Woodland Trail - Part 1 archive
Monday 11 July 2011
Fred and Julie Byrne turn a photo into art in this fantastic two-part project
How can you turn your holiday snap into a piece of 'wood artâ' that anyone would be proud to hang on their wall? Think it may be too involved or difficult? Think again, as it's a lot easier than you may expect!
First just select your photo, enlarge it to A4 size, and then armed with a piece of tracing paper of the same size, trace around the things that you would like to see in your finished picture.
Simplify everything - forget about individual leaves and just mark out the trunk and the treetop as a whole, unless it's a really big tree! The same goes for buildings... just add the amount of detail that you want and that is practical to cut out - people and animals can be just silhouettes. Ultimately, you have to decide how
much detail to have.
When you're happy with your line drawing, you may wish to make your picture larger.
There is a software program you can download from the internet called Rapid Resizer that can print patterns to any size, and it is much more convenient than visiting the photocopiers - just
visit the website.
Either make more copies of the pattern to attach to your wood
selection, or trace the pattern back onto tracing paper and transfer onto the wood that way. The choice is yours.
Or you could, of course, just follow our woodland trail all the way from Shropshire! Happy scrolling!
Getting startedStep 1
First, choose your picture, or use the pattern here. If you are making your own pattern, then enlarge it via quick print on the PC.
Place a piece of tracing paper over your picture and tape it down, then trace around the main features. Simplify any brushes and trees using the shaded and highlighted areas as a guide - just add what you want to see in the finished picture and remember - less is more
When you are happy with the detail you have, use carbon paper to transfer the tracing onto paper
Youâ€™ll more than likely want to make your picture larger and, as already mentioned, an easy way to do that is to use Rapid Resizer. This will easily turn your A4 line drawing into any
size you wish, and then conveniently print it onto multiple pages for you. We have enlarged ours using this program to the measurements of 520 x 300mm - or 21 x 12in, in old money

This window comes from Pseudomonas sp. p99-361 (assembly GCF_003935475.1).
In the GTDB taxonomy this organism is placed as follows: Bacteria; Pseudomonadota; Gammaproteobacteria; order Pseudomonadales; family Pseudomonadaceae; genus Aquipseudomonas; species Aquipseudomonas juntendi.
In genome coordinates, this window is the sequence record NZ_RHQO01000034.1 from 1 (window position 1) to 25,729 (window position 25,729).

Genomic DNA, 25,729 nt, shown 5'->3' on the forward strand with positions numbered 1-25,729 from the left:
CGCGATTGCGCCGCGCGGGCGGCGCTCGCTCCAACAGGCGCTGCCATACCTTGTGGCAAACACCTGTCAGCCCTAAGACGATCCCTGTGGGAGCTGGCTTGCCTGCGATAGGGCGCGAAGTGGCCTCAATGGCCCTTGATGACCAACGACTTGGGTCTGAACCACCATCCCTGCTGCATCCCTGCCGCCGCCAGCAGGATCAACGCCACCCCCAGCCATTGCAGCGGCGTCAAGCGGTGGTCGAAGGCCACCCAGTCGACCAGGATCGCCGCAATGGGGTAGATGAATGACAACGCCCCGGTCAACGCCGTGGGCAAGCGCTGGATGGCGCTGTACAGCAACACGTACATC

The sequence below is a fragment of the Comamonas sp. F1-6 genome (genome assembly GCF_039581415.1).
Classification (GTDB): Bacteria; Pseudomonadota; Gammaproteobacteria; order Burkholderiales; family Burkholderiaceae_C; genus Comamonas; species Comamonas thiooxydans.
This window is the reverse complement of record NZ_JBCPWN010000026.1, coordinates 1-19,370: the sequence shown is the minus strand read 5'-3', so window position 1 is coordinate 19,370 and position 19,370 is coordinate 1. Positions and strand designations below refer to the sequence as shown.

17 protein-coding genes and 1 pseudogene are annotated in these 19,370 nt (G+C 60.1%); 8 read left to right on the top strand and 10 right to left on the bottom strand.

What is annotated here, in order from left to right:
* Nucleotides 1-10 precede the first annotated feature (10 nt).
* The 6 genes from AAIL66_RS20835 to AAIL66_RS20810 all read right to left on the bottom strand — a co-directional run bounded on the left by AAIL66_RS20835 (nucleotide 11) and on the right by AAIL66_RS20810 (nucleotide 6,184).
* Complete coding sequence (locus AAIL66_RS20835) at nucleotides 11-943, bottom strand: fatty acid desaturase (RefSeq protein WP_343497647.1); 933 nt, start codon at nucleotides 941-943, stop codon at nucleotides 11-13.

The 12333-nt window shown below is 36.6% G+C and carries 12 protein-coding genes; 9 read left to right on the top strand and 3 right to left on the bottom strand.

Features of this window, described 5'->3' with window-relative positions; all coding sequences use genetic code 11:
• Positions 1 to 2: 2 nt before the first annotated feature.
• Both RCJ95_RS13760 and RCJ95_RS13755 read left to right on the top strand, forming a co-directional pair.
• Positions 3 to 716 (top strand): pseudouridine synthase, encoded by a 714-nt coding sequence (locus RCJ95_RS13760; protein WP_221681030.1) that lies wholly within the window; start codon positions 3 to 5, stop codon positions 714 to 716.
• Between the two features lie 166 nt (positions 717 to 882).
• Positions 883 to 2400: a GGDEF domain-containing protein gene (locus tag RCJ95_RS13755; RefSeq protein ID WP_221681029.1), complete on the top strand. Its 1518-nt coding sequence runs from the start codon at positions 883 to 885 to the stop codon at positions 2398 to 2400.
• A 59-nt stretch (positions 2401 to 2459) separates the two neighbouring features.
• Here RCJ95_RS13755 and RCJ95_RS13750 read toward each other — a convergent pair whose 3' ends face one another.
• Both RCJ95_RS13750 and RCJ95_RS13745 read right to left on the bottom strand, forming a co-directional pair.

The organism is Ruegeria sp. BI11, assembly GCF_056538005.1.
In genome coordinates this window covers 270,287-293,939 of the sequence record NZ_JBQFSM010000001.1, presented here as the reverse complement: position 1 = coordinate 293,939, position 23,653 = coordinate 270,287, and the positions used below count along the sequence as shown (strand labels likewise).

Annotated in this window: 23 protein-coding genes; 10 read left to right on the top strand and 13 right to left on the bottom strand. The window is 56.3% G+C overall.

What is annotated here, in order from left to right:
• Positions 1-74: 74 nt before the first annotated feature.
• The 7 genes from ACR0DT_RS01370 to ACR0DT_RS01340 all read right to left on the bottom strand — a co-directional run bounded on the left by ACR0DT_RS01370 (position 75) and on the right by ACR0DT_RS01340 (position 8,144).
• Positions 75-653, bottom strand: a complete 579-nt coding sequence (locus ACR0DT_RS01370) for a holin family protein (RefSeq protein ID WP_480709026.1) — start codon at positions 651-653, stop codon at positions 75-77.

After taping the four sheets of paper together, we then transfer the whole picture onto tracing paper. This is purely our preferred method - if you wish to print out a few more copies, so the individual pattern pieces can be glued onto the wood, that's fine too
We have chosen to use mostly 10mm, and a small amount of 6mm, tulip wood. This wood has many colour variations within one piece, ranging from light and dark greens, to varying shades of brown, and it's reasonably easy to get in the UK
Transfer the pattern onto the wood, aligning the directional arrows with the grain of the wood. Numbering the pieces and marking the location of the tree trunks will make it easier when it comes to placing the pieces together
Try to be aware of the colouring/shading within the wood - we have used the lighter sections for the tree trunks and the slightly darker sections for the treetops
You may find that some sections of your picture are too large to
fit onto one piece of wood width-wise, as with the road section in our picture. Here we have used two pieces from the same blank â€“ if you find yourself having to do this, try to match the pieces so the join isn't too noticeable
Before cutting, check that the wood is completely flat, as sometimes the thinner woods are more prone to bow or warp. If this is the case for you, it's easier to cut the blank into smaller, more manageable sections and then sand the individual pieces flat on a disc sander
Cutting outStep 11
First, use a small tri-square to make sure the blade is square to the saw table, to ensure total accuracy. Starting at the bottom, cut out each piece, number the underside against the drawing, and tape the pieces together with masking tape. Continue in this way, cutting out the pieces and also check the fit on adjacent pieces as you go
If you think you may have slightly wandered from the cutting line, place a spare piece of wood of the same thickness under the previously cut pieces, then align the next adjoining (uncut) piece, match up the lines and redraw if necessary. Also use a ruler to check that the outside straightedge stays true
When cutting a piece with a straightedge, give yourself a little leeway by cutting just to the outside of the line, making any necessary adjustments later on much easier
Carry on cutting out the pieces, checking the fit as you go
When it comes to placing a darker shaded piece within a light section of wood, first cut out the small, dark replacement piece and then place it in position on top of the lighter section. Next, check the cutting line, make changes if necessary and cut out the piece following the new cut line
If needs be, place the cut piece in position and continue to use the masking tape to keep everything together
To check the cut line of the tree that's in the background, place the piece underneath the two large tree trunks, align and make changes if needed, before proceeding to cut
Continue to check the cutting line...
...before you cut out each piece